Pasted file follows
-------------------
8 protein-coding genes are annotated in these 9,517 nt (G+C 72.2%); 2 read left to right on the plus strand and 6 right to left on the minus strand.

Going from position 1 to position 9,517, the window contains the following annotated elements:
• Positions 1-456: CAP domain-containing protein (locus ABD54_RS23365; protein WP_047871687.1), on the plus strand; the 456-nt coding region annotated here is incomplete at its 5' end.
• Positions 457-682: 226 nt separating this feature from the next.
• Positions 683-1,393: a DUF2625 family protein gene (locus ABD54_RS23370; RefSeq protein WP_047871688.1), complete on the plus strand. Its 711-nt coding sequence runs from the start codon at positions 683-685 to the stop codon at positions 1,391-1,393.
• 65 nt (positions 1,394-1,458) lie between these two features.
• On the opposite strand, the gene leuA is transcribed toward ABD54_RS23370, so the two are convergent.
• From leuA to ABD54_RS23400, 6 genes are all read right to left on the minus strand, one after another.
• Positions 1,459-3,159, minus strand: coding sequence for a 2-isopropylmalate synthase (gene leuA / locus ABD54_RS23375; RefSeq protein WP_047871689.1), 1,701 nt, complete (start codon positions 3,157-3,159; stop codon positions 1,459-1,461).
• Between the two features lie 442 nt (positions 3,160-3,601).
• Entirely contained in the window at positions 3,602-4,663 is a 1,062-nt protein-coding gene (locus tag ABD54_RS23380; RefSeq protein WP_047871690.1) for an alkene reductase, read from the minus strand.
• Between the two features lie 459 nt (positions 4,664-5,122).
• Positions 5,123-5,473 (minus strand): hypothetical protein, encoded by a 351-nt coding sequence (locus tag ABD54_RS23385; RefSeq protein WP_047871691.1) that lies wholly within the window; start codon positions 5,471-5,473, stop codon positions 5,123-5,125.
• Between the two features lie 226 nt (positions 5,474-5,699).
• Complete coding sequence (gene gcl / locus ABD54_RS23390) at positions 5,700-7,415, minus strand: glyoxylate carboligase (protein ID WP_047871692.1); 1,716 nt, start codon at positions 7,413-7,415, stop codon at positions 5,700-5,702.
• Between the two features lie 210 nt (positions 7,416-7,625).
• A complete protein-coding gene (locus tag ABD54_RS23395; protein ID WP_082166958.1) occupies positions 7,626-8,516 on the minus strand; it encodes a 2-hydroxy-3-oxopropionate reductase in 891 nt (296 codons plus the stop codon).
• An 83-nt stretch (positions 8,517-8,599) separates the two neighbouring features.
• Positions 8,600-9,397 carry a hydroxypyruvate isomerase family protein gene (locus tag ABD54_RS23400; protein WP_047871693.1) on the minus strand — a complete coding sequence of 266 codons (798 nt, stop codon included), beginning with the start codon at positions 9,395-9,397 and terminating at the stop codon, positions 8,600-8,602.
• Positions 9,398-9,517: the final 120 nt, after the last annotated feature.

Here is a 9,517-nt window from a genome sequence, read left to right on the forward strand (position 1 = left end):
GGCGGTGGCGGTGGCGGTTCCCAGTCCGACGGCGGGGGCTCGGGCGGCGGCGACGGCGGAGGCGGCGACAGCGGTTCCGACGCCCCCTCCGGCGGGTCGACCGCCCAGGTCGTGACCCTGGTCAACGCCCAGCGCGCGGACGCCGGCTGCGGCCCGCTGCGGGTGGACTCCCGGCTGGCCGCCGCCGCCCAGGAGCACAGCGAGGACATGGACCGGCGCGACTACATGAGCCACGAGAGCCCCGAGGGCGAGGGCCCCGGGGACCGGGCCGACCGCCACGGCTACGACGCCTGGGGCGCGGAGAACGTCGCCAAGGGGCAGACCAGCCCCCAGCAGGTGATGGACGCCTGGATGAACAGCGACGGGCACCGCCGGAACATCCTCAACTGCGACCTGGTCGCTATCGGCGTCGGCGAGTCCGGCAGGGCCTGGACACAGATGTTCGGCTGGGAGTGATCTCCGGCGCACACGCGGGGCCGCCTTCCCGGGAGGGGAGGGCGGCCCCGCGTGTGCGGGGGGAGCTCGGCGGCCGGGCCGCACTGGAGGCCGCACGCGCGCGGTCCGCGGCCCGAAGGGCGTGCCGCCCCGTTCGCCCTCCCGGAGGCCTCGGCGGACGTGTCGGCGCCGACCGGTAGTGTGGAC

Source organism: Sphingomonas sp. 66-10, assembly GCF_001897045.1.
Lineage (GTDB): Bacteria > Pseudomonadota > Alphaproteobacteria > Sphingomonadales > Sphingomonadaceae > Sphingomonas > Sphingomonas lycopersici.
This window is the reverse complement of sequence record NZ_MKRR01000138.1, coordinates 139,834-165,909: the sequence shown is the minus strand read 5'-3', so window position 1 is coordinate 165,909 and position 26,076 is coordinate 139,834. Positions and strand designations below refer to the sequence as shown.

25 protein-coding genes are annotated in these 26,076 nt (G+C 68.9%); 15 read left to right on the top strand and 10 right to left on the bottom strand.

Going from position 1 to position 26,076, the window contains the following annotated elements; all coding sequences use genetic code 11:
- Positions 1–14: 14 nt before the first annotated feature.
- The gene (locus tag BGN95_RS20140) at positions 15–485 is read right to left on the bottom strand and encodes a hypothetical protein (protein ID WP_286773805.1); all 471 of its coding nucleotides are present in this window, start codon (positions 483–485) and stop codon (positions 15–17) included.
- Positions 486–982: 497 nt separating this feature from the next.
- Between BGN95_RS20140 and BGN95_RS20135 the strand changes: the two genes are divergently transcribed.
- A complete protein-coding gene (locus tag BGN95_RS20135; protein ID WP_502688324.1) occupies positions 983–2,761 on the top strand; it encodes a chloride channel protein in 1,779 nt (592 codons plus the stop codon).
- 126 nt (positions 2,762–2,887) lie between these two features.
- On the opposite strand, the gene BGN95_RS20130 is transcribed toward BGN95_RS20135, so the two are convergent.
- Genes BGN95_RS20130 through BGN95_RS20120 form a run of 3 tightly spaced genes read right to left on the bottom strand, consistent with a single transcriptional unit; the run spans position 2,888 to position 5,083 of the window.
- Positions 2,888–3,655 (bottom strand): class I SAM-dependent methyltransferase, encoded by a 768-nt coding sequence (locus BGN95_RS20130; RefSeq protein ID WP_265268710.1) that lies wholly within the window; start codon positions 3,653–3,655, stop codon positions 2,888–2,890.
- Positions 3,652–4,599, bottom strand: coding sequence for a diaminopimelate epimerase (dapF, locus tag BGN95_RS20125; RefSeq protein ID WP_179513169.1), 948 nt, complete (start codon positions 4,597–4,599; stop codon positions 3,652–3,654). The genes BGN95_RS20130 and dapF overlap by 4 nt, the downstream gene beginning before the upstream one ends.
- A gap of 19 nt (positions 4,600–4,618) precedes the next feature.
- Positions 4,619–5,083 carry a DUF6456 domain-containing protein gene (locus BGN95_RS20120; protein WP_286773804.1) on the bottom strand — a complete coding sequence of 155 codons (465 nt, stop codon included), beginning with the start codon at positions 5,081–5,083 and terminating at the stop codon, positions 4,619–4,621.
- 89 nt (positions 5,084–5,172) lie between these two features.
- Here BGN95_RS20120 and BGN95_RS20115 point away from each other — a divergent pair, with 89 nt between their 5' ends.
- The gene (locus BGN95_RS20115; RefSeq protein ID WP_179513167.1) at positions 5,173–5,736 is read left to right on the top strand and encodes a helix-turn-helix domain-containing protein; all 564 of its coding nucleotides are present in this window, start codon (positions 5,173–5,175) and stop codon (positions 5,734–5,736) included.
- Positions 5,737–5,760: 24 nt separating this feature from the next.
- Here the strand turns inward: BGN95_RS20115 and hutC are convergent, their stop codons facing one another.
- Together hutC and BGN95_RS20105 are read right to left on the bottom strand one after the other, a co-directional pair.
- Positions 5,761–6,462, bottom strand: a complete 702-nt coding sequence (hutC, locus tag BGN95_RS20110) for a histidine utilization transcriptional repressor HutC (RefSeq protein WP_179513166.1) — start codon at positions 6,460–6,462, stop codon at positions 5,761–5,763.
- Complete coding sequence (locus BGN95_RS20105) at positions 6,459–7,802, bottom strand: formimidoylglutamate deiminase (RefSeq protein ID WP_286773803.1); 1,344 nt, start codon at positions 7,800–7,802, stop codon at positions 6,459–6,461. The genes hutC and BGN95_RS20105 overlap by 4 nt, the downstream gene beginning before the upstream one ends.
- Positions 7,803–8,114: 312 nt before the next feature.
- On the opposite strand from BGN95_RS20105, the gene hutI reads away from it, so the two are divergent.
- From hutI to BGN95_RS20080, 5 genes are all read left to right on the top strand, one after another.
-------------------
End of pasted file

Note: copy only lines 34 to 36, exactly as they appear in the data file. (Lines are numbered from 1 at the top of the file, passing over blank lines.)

- On the opposite strand, the gene BGN95_RS20130 is transcribed toward BGN95_RS20135, so the two are convergent.
- Genes BGN95_RS20130 through BGN95_RS20120 form a run of 3 tightly spaced genes read right to left on the bottom strand, consistent with a single transcriptional unit; the run spans position 2,888 to position 5,083 of the window.
- Positions 2,888–3,655 (bottom strand): class I SAM-dependent methyltransferase, encoded by a 768-nt coding sequence (locus BGN95_RS20130; RefSeq protein ID WP_265268710.1) that lies wholly within the window; start codon positions 3,653–3,655, stop codon positions 2,888–2,890.